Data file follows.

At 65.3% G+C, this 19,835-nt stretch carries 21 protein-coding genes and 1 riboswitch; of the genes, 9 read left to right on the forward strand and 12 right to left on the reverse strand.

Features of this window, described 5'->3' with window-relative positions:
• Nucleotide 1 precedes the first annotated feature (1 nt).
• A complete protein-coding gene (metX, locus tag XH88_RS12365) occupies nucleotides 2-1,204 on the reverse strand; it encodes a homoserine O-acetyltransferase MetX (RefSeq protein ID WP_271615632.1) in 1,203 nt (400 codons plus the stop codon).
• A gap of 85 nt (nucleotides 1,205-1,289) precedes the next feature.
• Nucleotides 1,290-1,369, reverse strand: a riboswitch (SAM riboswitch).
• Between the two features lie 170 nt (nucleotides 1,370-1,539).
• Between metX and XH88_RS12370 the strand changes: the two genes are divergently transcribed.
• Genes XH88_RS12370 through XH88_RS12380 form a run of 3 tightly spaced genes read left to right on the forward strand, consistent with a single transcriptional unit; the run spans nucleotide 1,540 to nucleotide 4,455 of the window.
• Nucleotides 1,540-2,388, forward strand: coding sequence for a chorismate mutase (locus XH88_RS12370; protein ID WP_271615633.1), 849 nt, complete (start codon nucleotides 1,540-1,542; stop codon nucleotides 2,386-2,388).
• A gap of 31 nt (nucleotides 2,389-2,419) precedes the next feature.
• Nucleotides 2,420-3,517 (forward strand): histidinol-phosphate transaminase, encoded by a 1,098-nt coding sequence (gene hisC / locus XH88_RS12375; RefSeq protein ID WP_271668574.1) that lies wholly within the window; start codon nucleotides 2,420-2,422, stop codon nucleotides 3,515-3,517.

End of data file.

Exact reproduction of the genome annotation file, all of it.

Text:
At 65.3% G+C, this 19,835-nt stretch carries 21 protein-coding genes and 1 riboswitch; of the genes, 9 read left to right on the forward strand and 12 right to left on the reverse strand.

Features of this window, described 5'->3' with window-relative positions:
• Nucleotide 1 precedes the first annotated feature (1 nt).
• A complete protein-coding gene (metX, locus tag XH88_RS12365) occupies nucleotides 2-1,204 on the reverse strand; it encodes a homoserine O-acetyltransferase MetX (RefSeq protein ID WP_271615632.1) in 1,203 nt (400 codons plus the stop codon).
• A gap of 85 nt (nucleotides 1,205-1,289) precedes the next feature.
• Nucleotides 1,290-1,369, reverse strand: a riboswitch (SAM riboswitch).
• Between the two features lie 170 nt (nucleotides 1,370-1,539).
• Between metX and XH88_RS12370 the strand changes: the two genes are divergently transcribed.
• Genes XH88_RS12370 through XH88_RS12380 form a run of 3 tightly spaced genes read left to right on the forward strand, consistent with a single transcriptional unit; the run spans nucleotide 1,540 to nucleotide 4,455 of the window.
• Nucleotides 1,540-2,388, forward strand: coding sequence for a chorismate mutase (locus XH88_RS12370; protein ID WP_271615633.1), 849 nt, complete (start codon nucleotides 1,540-1,542; stop codon nucleotides 2,386-2,388).
• A gap of 31 nt (nucleotides 2,389-2,419) precedes the next feature.
• Nucleotides 2,420-3,517 (forward strand): histidinol-phosphate transaminase, encoded by a 1,098-nt coding sequence (gene hisC / locus XH88_RS12375; RefSeq protein ID WP_271668574.1) that lies wholly within the window; start codon nucleotides 2,420-2,422, stop codon nucleotides 3,515-3,517.